Iraqi troops reportedly retrieve arms in Kuwait U.N. observers don't patrol at night

August 08, 1991|By New York Times News Service

KUWAIT -- The Iraqi military, in violation of the cease-fire agreement, has made several incursions into Kuwait to retrieve stockpiles, including Silkworm missiles, left behind during their retreat, allied officials here say.

All of the incursions have been in the demilitarized zone patrolled by the United Nations, the officials said.

Under the terms of the U.N. cease-fire agreement, the Iraqis are allowed to clear weapons and munitions from dumps on their side of the border.

Iraqi soldiers from Iraq are barred from entering the demilitarized zone, although allied officials contend that many are entering dressed in civilian clothes to gather war materiel.

The zone runs along the 25 miles of the Khor Abdullah waterway and 125 miles along the common border and extends six miles into Iraq and three miles into Kuwait.

The allied forces that pushed back the Iraqis are similarly banned from the sector.

In fact, during the day, Iraqi trucks, which often work in groups of four or five, rarely venture into the Kuwaiti part of the zone, allied military officials in Kuwait said. But at night, when the 300 United Nations observers do not patrol, the Iraqi trucks have been sighted inside Kuwait.

"As soon as we turn our lights out, they can do what they want," said a European U.N. observer who occupies one of the 17 posts along the border. "We have no night vision equipment and no night patrols."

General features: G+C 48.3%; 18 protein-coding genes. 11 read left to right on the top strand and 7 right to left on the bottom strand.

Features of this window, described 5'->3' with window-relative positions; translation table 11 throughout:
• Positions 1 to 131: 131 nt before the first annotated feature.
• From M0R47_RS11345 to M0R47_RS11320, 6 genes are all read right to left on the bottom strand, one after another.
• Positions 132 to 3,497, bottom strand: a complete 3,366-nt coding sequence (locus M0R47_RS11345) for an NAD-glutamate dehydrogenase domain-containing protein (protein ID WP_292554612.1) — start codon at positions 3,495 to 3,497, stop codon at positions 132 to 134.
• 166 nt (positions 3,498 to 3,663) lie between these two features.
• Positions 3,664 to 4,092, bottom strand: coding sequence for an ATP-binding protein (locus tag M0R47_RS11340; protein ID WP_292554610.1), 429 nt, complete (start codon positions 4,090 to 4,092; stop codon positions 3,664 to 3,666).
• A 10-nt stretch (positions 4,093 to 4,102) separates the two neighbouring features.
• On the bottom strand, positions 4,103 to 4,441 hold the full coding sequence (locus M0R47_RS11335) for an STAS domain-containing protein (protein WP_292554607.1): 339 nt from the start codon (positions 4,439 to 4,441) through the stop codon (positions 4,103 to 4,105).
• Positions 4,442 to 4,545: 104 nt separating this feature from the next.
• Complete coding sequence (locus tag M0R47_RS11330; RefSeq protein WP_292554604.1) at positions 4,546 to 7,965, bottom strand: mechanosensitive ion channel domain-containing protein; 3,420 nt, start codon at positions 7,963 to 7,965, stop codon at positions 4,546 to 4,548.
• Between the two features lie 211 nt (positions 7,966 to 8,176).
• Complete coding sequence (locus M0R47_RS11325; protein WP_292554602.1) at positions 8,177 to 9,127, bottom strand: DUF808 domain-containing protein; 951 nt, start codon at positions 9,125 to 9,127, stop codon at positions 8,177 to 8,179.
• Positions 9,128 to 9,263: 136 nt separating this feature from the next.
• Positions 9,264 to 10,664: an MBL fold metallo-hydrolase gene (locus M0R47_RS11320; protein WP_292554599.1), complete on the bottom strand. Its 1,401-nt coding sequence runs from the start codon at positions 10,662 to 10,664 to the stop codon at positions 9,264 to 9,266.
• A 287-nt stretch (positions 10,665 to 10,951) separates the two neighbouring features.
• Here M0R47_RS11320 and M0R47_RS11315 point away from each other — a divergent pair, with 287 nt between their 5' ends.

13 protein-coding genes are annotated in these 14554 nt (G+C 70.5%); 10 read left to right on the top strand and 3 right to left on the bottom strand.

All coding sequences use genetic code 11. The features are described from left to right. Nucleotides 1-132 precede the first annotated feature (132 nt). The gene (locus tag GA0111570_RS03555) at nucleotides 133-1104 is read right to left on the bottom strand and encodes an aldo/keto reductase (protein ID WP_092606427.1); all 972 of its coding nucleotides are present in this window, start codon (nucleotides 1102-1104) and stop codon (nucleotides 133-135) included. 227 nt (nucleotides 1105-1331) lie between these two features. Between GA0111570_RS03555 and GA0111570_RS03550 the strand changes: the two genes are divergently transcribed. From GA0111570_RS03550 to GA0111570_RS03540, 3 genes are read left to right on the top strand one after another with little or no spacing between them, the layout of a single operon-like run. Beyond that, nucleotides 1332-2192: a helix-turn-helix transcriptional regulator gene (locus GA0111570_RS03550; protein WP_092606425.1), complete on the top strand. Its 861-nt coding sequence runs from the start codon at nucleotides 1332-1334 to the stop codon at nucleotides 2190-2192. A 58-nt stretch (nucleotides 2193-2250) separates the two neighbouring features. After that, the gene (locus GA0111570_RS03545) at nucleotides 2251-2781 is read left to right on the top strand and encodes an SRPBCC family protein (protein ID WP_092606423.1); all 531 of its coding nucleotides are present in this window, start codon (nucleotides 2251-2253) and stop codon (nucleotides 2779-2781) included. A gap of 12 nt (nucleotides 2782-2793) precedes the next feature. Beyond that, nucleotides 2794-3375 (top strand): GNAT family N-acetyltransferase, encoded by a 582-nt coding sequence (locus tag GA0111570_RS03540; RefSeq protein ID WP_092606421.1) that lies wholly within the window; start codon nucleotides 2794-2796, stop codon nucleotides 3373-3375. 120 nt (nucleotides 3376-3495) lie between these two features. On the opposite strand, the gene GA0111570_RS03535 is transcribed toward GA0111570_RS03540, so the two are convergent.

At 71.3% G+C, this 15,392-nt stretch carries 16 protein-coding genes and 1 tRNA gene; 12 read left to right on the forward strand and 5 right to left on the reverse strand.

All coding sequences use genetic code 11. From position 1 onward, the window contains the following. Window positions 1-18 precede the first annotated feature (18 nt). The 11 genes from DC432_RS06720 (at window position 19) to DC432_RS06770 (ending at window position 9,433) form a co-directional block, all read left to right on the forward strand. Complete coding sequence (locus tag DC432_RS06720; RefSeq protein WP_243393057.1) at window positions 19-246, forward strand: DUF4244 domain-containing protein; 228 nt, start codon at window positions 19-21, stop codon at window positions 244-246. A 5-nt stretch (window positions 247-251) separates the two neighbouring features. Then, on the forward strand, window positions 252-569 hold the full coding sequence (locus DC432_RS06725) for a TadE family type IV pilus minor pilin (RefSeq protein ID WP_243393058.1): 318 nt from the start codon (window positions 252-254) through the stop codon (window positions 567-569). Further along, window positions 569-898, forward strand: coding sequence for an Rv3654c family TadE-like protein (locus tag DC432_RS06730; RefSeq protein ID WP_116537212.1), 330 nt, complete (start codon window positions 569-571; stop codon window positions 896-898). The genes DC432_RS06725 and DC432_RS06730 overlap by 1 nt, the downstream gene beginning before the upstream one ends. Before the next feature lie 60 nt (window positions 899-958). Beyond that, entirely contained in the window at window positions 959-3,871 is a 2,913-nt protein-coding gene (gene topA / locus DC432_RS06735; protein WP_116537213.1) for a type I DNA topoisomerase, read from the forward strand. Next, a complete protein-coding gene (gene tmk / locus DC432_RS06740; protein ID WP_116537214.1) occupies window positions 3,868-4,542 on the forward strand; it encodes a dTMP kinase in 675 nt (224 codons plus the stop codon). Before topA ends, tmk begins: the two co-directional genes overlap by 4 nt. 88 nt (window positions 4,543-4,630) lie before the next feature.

Allied officials and the Kuwaiti police who are allowed to operate in the demilitarized zone described the pilfering operation as "massive."

"It is a bit like mushroom season out there," said a European allied official. "They have just figured out that no one is going to stop them."

The Iraqis reopened 10 police posts and four police centers in June along the border, two of which are inside Kuwait under a 1963 border agreement.

The Kuwaitis have not yet established a police presence along the border, and that is compounding the problem of unchecked Iraqi incursions, the officials said.

Allied officials are especially incensed that the Iraqis carted away 15 Silkworm missiles from a bunker complex in Umm Qasr, just inside Kuwait, during the last three days of May.

Four missiles were inexplicably returned a few days before the July 25 deadline given to President Saddam Hussein to disclose to U.N. officials all of his nuclear plants.

The military stores available to the Iraqis along the border are enough to equip several thousand troops, allied officials say.

While many of the larger weapons, such as tanks and heavy artillery, were destroyed by allied forces, thousands of smaller weapons and truckloads of ammunition were untouched.

The Iraqis have also raided stores of uniforms and taken away items such as motorboat engines, the officials said.

They said the Iraqi convoys tow damaged vehicles and military equipment such as artillery pieces from the zone. The Iraqis are able to get spare parts from the equipment that the embargo has made it difficult for them to obtain otherwise.

One week ago, 15 miles north of the border with Saudi Arabia, an abandoned Iraqi position within the zone had enough serviceable ammunition for about three battalions, or 4,500 soldiers. Now there is little left.

During the last seven nights, Iraqi trucks have hauled away load after load of rocket-propelled grenades, cases full of machine-gun rounds, mortars and stacks of automatic weapons.

"Now that they know they can do this with impunity, they have sent down convoys of trucks," said a European official. "Since Monday they have been very, very busy."

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